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Gvi Security Solutions Inc · 10-K · For 12/31/96

Filed On 3/31/97   ·   Accession Number 950146-97-471   ·   SEC File 0-21295

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  As Of                Filer                Filing    For/On/As Docs:Size              Issuer               Agent

 3/31/97  Gvi Security Solutions Inc        10-K       12/31/96    4:156K                                   Daniels Printing...01/FA

Annual Report   —   Form 10-K
Filing Table of Contents

Document/Exhibit                   Description                      Pages   Size 

 1: 10-K        Annual Report                                         59    296K 
 2: EX-10.9     Letter to Phillip                                      2     10K 
 3: EX-11.1     Statement of Computation of Net Loss                   1      5K 
 4: EX-27       Financial Data Schedule                                1      7K 


10-K   —   Annual Report
Document Table of Contents

Page (sequential) | (alphabetic) Top
 
11st Page   -   Filing Submission
3Item 1. Description of Business
16Cautionary Statements Regarding Forward-Looking Statements
22Item 2. Description of Property
"Item 3. Legal Proceedings
23Item 4. Submission of Matters to A Vote of Security Holders
24Item 5. Market for Common Equity and Related Stockholder Matters
25Item 6. Management's Discussion and Analysis or Plan of Operation
28Item 7. Financial Statements
"Item 8. Changes in and Disagreements With Accountants on Accounting and Financial Disclosure
29Item 9. DIRECTORS, EXECUTIVE OFFICERS, PROMOTERS AND CONTROL PERSONS; COMPLIANCE WITH SECTION 16(a) OF THE EXCHANGE ACT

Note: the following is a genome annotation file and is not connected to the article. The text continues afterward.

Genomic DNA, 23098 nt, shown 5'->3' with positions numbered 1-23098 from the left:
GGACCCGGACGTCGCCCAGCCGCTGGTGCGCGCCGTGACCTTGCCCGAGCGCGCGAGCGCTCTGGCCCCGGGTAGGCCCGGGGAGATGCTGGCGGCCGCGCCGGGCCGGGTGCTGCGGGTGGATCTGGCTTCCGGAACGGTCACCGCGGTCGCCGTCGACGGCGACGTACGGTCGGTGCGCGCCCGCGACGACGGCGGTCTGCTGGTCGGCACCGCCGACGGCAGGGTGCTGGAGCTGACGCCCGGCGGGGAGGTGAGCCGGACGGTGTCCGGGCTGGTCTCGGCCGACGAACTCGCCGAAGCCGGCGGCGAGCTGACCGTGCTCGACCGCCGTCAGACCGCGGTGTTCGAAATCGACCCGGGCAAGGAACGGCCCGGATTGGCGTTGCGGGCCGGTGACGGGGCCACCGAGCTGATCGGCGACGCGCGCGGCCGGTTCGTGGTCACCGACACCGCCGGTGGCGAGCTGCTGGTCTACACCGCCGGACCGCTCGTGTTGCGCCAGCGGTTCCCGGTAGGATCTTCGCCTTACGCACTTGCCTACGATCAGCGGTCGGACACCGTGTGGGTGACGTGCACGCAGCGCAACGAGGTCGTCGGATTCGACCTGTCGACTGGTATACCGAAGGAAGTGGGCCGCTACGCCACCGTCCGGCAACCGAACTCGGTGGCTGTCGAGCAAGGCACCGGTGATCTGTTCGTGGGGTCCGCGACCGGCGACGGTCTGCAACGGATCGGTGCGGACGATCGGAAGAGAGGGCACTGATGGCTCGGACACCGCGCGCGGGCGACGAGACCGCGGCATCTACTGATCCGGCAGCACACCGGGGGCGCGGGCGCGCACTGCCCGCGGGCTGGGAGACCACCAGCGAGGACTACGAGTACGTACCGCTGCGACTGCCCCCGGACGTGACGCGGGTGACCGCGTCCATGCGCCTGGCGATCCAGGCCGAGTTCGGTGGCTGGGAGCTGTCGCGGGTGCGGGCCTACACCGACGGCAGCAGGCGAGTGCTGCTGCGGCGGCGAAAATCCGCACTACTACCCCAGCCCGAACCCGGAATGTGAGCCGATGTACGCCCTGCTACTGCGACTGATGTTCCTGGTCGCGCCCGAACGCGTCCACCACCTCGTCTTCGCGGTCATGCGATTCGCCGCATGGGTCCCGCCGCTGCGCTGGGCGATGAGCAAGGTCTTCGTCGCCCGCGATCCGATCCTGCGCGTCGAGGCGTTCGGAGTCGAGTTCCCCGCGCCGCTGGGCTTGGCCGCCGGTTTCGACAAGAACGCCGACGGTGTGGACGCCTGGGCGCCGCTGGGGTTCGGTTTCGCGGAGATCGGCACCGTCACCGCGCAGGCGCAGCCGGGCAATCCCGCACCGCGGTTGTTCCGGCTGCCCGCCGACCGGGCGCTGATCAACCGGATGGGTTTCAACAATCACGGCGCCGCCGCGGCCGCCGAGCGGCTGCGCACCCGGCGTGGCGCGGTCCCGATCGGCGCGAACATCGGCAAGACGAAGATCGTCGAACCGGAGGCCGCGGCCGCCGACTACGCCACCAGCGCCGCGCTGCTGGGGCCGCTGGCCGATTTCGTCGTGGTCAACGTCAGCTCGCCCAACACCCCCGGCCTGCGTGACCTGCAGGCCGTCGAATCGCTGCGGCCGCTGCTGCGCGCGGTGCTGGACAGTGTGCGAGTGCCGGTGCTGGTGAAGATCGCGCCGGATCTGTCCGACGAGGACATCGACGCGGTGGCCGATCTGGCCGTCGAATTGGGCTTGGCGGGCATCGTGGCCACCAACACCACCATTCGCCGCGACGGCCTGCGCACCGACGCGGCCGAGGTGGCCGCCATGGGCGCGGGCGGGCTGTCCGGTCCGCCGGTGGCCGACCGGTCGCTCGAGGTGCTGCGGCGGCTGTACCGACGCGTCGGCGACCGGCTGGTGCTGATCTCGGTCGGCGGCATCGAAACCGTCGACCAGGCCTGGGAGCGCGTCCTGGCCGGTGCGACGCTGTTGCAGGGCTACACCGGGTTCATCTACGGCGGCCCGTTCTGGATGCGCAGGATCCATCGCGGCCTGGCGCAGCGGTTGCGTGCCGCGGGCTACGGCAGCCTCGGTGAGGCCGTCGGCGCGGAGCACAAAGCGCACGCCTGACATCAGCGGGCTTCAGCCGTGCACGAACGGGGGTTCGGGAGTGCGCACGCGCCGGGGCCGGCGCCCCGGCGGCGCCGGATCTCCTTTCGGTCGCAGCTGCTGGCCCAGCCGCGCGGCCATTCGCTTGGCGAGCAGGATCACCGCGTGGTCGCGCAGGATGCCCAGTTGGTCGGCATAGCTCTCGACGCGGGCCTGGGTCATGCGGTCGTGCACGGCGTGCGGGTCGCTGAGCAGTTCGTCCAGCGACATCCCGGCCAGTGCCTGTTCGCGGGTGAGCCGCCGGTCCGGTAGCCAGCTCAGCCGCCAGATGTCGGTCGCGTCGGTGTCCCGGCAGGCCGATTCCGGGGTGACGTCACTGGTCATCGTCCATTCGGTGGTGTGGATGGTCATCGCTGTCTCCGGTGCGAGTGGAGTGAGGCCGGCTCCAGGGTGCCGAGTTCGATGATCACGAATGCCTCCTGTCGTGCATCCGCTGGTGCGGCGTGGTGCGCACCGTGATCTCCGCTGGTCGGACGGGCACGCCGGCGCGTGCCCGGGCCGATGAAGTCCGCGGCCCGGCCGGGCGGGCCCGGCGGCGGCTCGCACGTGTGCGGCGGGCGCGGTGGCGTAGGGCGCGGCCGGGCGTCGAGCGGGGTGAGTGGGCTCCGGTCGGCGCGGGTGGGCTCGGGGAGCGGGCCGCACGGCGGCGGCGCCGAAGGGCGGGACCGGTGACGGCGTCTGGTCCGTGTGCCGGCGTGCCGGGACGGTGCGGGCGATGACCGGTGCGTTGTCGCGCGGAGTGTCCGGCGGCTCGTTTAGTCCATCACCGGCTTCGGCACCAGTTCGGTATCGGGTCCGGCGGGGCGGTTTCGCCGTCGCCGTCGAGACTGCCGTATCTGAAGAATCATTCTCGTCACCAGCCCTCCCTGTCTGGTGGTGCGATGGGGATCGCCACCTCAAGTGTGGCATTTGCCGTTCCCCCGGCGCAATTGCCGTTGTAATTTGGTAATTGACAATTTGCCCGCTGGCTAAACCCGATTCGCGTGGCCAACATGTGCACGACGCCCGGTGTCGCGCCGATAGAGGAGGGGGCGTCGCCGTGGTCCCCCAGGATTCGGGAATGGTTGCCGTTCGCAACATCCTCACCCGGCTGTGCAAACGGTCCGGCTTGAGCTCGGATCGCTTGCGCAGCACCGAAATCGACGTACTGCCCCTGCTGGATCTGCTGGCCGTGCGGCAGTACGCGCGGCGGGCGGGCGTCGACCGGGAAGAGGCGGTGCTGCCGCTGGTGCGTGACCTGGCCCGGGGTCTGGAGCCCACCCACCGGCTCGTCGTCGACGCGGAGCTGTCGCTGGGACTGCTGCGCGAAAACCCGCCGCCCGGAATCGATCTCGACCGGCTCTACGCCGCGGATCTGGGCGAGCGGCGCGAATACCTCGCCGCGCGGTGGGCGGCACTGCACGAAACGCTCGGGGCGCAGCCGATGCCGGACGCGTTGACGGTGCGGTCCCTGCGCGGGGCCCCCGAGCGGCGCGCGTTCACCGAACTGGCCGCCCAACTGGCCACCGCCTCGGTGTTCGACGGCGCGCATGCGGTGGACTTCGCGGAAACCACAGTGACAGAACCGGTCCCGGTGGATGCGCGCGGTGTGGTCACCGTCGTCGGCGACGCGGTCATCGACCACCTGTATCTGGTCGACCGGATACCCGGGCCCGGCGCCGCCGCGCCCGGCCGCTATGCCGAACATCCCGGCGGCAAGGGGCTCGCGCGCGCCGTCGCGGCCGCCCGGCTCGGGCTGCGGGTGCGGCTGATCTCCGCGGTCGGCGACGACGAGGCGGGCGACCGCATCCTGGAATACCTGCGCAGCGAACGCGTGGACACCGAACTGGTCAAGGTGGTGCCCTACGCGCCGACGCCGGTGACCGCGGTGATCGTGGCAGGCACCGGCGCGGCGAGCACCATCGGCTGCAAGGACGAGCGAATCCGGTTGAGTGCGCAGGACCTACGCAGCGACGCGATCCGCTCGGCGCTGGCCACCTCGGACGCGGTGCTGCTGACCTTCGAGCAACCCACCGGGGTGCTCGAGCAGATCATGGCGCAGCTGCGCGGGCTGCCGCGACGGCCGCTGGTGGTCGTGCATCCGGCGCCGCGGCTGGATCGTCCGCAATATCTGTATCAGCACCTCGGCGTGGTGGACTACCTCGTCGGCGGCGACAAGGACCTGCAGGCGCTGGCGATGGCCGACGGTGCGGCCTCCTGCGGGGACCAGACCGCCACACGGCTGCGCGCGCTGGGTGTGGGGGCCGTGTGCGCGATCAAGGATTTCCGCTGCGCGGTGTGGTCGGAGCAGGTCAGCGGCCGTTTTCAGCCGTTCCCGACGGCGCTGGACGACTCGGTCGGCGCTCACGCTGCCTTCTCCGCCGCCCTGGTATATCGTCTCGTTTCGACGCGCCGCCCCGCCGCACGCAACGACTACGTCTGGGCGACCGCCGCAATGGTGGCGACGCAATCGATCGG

33Item 10. Executive Compensation
38Item 11. Security Ownership of Certain Beneficial Owners and Management
39Item 12. Certain Relationships and Related Transactions
41Item 13. Exhibits and Reports on Form 8-K
45Index to Financial Statements
46Independent Auditors' Report
52Notes to Financial Statements
57Common Stock
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SECURITIES AND EXCHANGE COMMISSION WASHINGTON, D.C. 20549 FORM 10-KSB (Mark One) [X] ANNUAL REPORT UNDER SECTION 13 OR 15(d) OF THE SECURITIES EXCHANGE ACT OF 1934 For the fiscal year ended December 31, 1996 OR [ ] TRANSITION REPORT UNDER SECTION 13 OR 15(d) OF THE SECURITIES EXCHANGE ACT OF 1934 For the transition period from _________ to ________ Commission file number 000-21295 --------- THINKING TOOLS, INC. ---------------------------------------------------------------------- (Name of small business issuer in its charter) Delaware 77-0436410 ------------------------------- ---------------------------------- (State or other jurisdiction of (I.R.S. Employer Identification No.) incorporation or organization) One Lower Ragsdale Drive, 1-250 Monterey, California 93940 --------------------------------------- ---------- (Address of principal executive offices) (Zip Code) Issuer's telephone number (408) 373-8688 ----------------- Securities registered under Section 12(b) of the Exchange Act: Title of each class Name of each exchange on which registered ------------------- ----------------------------------------- None None ---------------------- ----------------------------------------- Securities registered pursuant to Section 12(g) of the Exchange Act: Common Stock, $.001 par value ---------------------------------------------------------------------------- (Title of Class)